Wednesday, May 4, 2011

Revelation 1:9-20, A Vision of Christ (The Study of the Apocalypse)

     9 I, John, your brother and sharer in the affliction1, kingdom, and perseverance in Jesus2, was3 on the island of Patmos4 because of the word of God5 and the testimony of Jesus6. 10 I was7 in the Spirit8 on the Lord’s day9 and heard behind me a great voice like a trumpet10 11 saying, “Write what you see in a book and send it to the seven churches, namely the ones in Ephesus, in Smyrna, in Pergamum, in Thyatira, in Sardis, in Philadelphia, and in Laodicea.”
     12 And I turned around to see the voice that was speaking11 with me, and after I had turned around12, I saw seven golden lampstands13 13 and in the middle of the lampstands there was someone like a son of man14 who had15 on a robe reaching his feet16 and had a golden belt17 wrapped around18 his chest19. 14 And his head and hair was white like wool, as white as snow20, and his eyes were like a flame of fire21. 15 And his feet were similar to fine brass as it glows22 in a furnace23. And his voice was like the sound of many waters24. 16 And he had25 seven stars in his right hand and going out from his mouth was a sharp, double- edged sword, and his face was like the sun shining26 in its full strength27 .
     17 And when I saw him, I fell down at28 his feet like a dead man. And he put his right hand on me29 saying, “Don’t be afraid. I am the first and the last30, 18 and the one who lives. And I was31 dead and behold, I am living forever32. And I have the keys of death and of the world of the dead33.34 19 Therefore, write what you have seen35 and what is and what is about to come to pass36 after these things. 20 The mystery37 of the seven stars which you saw in my right hand and the seven golden lampstands is this: the seven stars are angels of the seven churches38 and the seven lampstands are the seven churches.”

1 τῇ θλίψει (the affliction) 

or “the tribulation”.

2 ἐν τῇ θλίψει καὶ βασιλείᾳ καὶ ὑπομονῇ (in the affliction, kingdom, and perseverance)

Note that all three share the article τῇ.  This puts the nouns into a collective group.  All of which are “in Jesus” or within the “sphere” of Jesus.  The churches are in affliction, but at the same time “ruling with Jesus” and will continue to do so as long as they endure. Beale* (Pgs. 201-202).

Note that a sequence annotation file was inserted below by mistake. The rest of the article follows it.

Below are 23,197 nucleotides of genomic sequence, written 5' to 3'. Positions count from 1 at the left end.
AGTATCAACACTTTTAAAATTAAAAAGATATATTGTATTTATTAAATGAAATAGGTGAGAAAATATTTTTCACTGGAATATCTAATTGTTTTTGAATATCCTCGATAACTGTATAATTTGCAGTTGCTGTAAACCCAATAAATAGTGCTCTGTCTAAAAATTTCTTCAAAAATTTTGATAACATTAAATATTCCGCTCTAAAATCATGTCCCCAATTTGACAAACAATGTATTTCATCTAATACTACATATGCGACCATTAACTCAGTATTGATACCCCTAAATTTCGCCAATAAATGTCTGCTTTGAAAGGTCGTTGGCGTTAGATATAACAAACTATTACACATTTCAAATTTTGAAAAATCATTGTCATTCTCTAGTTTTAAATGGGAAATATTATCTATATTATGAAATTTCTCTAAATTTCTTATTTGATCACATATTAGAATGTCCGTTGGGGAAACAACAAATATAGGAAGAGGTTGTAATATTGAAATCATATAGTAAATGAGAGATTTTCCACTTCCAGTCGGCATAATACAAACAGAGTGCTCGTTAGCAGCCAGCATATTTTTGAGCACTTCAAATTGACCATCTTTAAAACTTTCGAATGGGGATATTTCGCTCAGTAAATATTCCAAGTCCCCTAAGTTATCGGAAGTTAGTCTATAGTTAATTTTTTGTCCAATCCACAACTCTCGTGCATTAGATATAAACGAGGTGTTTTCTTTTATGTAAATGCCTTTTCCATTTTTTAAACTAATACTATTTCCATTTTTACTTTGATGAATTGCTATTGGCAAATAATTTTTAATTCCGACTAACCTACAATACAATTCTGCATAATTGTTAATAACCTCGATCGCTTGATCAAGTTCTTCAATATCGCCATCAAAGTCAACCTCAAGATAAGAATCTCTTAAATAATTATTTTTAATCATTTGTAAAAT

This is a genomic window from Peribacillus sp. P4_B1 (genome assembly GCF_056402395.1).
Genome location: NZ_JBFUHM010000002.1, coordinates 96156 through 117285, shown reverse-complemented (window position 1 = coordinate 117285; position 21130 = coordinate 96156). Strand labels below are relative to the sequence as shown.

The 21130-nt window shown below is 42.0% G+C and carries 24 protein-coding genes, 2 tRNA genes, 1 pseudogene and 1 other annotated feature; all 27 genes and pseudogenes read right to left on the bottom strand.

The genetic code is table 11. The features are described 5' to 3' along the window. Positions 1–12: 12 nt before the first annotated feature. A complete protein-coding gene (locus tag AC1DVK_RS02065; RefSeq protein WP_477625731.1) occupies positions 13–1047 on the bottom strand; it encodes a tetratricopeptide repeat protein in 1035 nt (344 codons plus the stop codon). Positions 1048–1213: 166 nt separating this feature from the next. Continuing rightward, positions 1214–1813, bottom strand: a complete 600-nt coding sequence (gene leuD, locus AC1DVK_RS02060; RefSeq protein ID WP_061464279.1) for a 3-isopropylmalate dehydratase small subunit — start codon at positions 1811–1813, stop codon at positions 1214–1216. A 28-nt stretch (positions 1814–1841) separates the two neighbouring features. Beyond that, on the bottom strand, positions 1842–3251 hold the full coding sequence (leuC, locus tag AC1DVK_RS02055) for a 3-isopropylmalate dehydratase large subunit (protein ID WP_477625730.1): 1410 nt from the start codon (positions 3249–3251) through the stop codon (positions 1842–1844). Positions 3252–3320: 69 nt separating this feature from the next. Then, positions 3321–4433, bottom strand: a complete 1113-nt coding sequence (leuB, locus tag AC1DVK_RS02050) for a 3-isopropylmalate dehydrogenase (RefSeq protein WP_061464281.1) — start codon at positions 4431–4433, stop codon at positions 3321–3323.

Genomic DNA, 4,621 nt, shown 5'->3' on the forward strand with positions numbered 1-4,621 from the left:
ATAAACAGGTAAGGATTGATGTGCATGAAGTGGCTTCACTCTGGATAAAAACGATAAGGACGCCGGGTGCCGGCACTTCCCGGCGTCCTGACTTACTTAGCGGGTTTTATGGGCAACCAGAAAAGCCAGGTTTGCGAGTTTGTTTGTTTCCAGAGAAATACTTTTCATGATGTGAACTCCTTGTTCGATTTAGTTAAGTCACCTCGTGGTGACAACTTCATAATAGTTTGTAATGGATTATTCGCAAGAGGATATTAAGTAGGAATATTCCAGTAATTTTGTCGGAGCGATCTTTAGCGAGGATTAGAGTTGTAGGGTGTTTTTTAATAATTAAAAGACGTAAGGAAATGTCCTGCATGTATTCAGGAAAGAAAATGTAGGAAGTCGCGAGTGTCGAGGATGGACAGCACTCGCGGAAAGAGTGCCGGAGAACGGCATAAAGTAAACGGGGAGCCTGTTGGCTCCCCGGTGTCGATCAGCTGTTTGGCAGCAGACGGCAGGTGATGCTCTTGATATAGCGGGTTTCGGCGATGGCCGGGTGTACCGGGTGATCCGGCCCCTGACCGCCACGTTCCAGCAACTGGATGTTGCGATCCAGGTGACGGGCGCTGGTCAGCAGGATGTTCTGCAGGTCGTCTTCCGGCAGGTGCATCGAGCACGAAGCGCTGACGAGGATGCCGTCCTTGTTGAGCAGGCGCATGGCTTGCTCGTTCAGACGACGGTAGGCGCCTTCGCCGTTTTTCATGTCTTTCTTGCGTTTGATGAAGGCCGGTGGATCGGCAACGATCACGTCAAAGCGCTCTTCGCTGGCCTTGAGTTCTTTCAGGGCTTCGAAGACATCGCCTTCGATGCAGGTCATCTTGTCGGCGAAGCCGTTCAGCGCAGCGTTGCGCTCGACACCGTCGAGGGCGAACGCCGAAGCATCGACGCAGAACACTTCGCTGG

Romans 8:17 ESV 17 and if children, heirs also, heirs of God and fellow heirs with Christ, if indeed we suffer with Him so that we may also be glorified with Him.

     We are companions and fellow heirs with Christ. As His brothers and sisters we will partake in His glory.

     John was on the island for the word of God as punishment at the hands of men. But the hand of God was upon him. Out of exile on a forsaken rock comes a heavenly experience and a treasure for the Church. He was not forsaken by God. Neither are we.

     The word of God and the testimony of Jesus are of the same essence, just as the Father, Son, and Holy Spirit speak of the one God, yet we perceive the distinction of the three.

μαρτυρίαν marturia -testimony, witness The mature Christian is more able to reflect and give testimony of and to the One within.

The TR/KJV changes ἐν τῇ θλίψει καὶ βασιλείᾳ καὶ ὑπομονῇ ἐν Ἰησοῦ (in the affliction, kingdom, and perseverance in Jesus) to ἐν τῇ θλίψει καὶ ἐν τῇ βασιλείᾳ καὶ ὑπομονῇ Ἰησοῦ Χριστοῦ (in tribulation, and in the kingdom and patience of Jesus Christ).
This variant probably rose up due to a mistake.  The problem is that the “changes” in the Greek text changes the interpretation.  This is why the translators of the KJV used “patience” instead of “perseverance” as they didn’t understand the meaning of the “changed” Greek and what “the perseverance of Jesus” could mean.  Apparently, the translators decided that it meant that John and the members of the churches of Asia shared “Jesus’ patience”, but as we see from the above comment, John and the believers shared “in the affliction, the kingdom, and the perseverance” within the sphere of Jesus.  They shared this because of their faith in Jesus.
It is possible to endure something without patience, and to have it.  It is possible to be patient even when not enduring a hardship.
ὑπομονῇ  -to me the best translation of this word may be patient endurance. If we are only able to define it with a single word, endurance would be the best.  But this word appears to include the idea of an attitude which is best explained as evidence of the presence of the Holy Spirit: of self control, gentleness, humility; it is those things that are signs of one "in Jesus".